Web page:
Tax experts and school chiefs have attacked the UK Government for targeting the makers of smoothies for value added tax (VAT) payments. The drinks, which contain pure fruit and vegetables, attract a VAT charge of 17.5% - garnering the Treasury millions of pounds even though raw produce is zero-rated for VAT purposes. 

The UK smoothie market, valued at GBP32m in the retail sector, has seen enormous growth over the past decade as market leaders like Innocent and PJ's emerge. Grove Fresh Limited, a Surrey-based maker of fruit juices, highlighted the tax issue, resulting in HM Revenue & Customs confirming that juice makers should continue to be charged VAT.

Simon Newark, VAT expert at the London office of national accountancy firm UHY Hacker Young, says the laws are outdated and must change: "The Government says it is encouraging healthier lifestyle and better eating but this shows that the Treasury is swelling its own coffers by profiting from these initiatives," he said.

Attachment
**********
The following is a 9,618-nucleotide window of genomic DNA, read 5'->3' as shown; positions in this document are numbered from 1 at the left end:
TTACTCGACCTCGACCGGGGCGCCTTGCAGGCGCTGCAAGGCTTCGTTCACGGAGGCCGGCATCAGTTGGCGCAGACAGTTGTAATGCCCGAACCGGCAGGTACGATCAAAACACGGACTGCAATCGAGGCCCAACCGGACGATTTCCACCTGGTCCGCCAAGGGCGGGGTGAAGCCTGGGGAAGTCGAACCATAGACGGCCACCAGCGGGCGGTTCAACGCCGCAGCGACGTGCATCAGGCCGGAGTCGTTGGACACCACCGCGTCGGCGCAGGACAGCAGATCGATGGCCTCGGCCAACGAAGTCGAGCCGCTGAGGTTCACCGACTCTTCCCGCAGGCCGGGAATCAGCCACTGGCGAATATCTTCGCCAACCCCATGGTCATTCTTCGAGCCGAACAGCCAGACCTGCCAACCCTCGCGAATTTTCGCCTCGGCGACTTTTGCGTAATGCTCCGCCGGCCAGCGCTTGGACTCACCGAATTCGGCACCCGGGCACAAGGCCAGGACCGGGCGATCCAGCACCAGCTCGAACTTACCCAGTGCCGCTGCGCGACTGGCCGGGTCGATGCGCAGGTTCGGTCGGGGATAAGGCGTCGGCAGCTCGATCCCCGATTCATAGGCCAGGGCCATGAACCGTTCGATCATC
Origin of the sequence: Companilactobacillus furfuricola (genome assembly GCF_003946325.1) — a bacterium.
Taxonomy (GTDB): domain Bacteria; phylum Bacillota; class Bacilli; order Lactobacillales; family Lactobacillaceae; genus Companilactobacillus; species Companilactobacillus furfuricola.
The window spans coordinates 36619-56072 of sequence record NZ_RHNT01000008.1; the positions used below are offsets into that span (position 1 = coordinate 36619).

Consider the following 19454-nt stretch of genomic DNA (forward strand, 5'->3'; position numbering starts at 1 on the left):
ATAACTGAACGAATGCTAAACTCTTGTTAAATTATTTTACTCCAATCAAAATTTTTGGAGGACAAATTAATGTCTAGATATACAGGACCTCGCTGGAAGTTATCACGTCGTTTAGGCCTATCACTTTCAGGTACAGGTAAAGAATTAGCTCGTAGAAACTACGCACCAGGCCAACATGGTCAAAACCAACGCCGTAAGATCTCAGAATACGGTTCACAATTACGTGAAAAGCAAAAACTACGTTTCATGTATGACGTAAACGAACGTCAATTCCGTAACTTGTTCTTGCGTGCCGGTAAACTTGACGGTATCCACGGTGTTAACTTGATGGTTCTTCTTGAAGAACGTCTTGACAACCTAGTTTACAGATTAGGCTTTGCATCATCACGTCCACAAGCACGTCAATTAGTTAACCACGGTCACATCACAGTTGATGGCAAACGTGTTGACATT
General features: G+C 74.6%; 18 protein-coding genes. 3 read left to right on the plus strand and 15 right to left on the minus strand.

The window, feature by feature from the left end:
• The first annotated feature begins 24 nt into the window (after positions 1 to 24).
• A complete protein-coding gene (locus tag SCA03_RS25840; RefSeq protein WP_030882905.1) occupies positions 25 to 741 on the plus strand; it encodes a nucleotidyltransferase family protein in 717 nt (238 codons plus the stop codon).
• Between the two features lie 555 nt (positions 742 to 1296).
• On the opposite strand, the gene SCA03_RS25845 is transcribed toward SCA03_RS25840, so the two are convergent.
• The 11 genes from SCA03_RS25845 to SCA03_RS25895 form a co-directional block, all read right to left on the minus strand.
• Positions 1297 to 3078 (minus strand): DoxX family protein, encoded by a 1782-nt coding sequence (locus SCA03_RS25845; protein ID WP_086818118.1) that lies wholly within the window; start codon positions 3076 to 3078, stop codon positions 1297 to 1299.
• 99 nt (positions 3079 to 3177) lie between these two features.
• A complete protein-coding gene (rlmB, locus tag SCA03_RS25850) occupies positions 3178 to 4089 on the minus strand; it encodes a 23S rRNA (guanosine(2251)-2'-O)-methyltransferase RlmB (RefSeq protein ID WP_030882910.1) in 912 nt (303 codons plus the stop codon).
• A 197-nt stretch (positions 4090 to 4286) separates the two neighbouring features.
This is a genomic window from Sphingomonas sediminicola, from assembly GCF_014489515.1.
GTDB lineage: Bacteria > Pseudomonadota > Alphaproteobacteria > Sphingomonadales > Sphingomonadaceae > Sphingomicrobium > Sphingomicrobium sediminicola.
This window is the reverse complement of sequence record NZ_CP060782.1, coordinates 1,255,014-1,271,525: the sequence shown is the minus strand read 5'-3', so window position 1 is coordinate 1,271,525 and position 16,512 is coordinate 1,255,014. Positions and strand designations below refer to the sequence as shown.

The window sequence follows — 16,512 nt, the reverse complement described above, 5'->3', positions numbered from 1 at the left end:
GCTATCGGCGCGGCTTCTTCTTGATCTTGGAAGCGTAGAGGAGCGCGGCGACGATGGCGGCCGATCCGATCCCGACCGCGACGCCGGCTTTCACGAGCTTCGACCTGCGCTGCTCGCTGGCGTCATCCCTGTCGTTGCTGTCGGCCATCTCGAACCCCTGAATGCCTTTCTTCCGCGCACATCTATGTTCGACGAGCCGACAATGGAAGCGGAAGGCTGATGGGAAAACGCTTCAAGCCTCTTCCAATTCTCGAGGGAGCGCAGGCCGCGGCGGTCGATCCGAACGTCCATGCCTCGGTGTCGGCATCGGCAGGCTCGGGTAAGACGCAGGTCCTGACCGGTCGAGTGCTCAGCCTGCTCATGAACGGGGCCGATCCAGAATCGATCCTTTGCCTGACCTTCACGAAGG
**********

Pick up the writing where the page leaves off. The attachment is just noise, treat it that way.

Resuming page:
"The drinks made by many producers are 100% fruit and vegetables. It is crazy that they are taxed at a higher rate simply because they are squeezed into a bottle or carton. These outdated tax laws need to be changed."

David Vanstone, chairman of the Independent Schools Association and headmaster of North Cestrian Grammar School in Altrincham, Cheshire added: "It does seem strange that the Government is advising children and parents to eat healthier but is effectively charging for that advice. Children must be educated to distinguish between healthy food and junk food. Having premiums on healthy food compounds the problem. It is certainly easier for pupils to get their five portions a day from a smoothie than from individual pieces of fruit."